The most common reason is a drop in estrogen levels, but there could also be
There are times where our lives depend on moisturizers, and that's the only thing that can help our skin bounce back to its natural state instead of the dry, itchy condition. Our vagina is similar, there's a thin layer of moisture that coats the walls to it help it from drying out.
According to Healthline, this moisture provides an alkaline environment, thus enabling the sperm to survive in and travel in for sexual reproduction. During intercourse, the vaginal walls also secrete more of this lubricant, which in turn reduces friction and pain.
“One may experience vaginal itching, burning, redness, discomfort, some kind of urinary symptoms like frequency of urination or urgency of urination or and even very difficult intercourse, painful intercourse, dyspareunia in case of vaginal dryness. So, once we know the reason for vaginal dryness, we can remove the cause and it will get better,” says Dr Aruna Kalra, director, obstetrics & gynecology, CK Birla Hospital, Gurugram, per Health Shots.
So, what exactly causes the moisture to reduce? Here are a few reasons:
As a woman ages, their estrogen levels drop. Medical News Today states that estrogen is a hormone that helps develop and maintain both the reproductive system and female characteristics, such as breasts and pubic hair. Though this hormone is found in both males and females, women tend to create more of it.
Now, when these hormone levels drop, it also reduces the moisture within the vagina, as the walls begin to lose its thickness. Though this is most common with menopausal women, it can occur at any age, states Cleavland Clinic.
Along with that, there are a few medications that also reduce secretions in the body. Also, douching, and some creams and lotions applied to the vaginal area could also be the culprit. “Some kinds of drugs also cause vaginal dryness. If you are taking anti-estrogen cream for uterine fibroids, for endometriosis, or if you are on anti-allergic drugs for a cold, you can experience vaginal dryness. Vaginal dryness can also be caused by many other drugs like antidepressants,” says Dr Kalra.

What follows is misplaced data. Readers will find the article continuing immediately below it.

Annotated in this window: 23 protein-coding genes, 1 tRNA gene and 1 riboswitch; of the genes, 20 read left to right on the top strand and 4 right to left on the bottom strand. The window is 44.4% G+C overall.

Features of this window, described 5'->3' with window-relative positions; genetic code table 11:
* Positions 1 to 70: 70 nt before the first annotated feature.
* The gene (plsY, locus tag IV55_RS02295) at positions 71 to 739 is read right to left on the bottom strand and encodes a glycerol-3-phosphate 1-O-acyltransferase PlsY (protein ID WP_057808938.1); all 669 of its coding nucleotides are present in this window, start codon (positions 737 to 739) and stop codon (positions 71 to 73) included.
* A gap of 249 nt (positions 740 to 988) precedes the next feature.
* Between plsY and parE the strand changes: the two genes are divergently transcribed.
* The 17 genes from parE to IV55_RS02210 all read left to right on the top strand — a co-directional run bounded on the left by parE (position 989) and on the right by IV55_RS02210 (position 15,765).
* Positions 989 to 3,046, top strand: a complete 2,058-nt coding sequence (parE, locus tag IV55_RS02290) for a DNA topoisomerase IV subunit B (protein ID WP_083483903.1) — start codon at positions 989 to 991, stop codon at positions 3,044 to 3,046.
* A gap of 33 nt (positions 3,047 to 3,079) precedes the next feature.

It's only natural for there to be a change in hormones after giving birth and while breastfeeding, which may cause vaginal dryness. However, it is very likely that your hormone levels will go back to normal after you give birth or stop breastfeeding.
Cancer treatments including chemotherapy, any other sort of radiation, or hormonal therapy can cause vaginal dryness. According to Cancer Connect, this occurs because chemotherapy can damage your ovaries so that they no longer produce estrogen and progesterone.
A diabetic person is twice as likely to experience vaginal dryness. When someone is diabetic, the high sugar content can cause damage to the blood vessels in your vagina. This causes a lack of lubrication and makes intercourse feel painful. Restricted blood flow and nerve damage could cause you to feel less stimulation. Along with that, someone who has diabetes is also prone to UTIs and vaginal yeast infections, which ultimately lead to a dry vagina.
This is very common, and it is something that a quick visit to the doctor can fix, along with a prescribed course of treatment. Here are some ways to treat vaginal dryness:
The most common course of treatment is topical estrogen therapy, a medication in the form of a cream or ointment that a person can apply directly to the vaginal area to relieve symptoms. "Estrogen creams are safe but there are some contraindications for estrogen creams,” explains Dr Kalra.
Lubricants mimic the moisture in your vaginal walls, thus making intercourse painless. "For painful intercourse, the first thing to go for is enough foreplay. It will give you better natural lubrication but if you still go through vaginal dryness, whether it’s because of menopause and breastfeeding, use a water-based moisturizer," adds Dr Kalra. There are also natural oils that you can try to help with vaginal dryness. You could try natural oils, such as grape seed, olive, sweet almond, sunflower, or coconut.
But, make sure you consult a doctor before you take any such medical decision, because it's always better to be safer than sorry.
Cover Image Source (Representative): Getty Images | vchalDisclaimer : This article is for informational purposes only and is not a substitute for professional medical advice, diagnosis, or treatment. Always seek the advice of your physician or other qualified health provider with any questions you may have regarding a medical condition.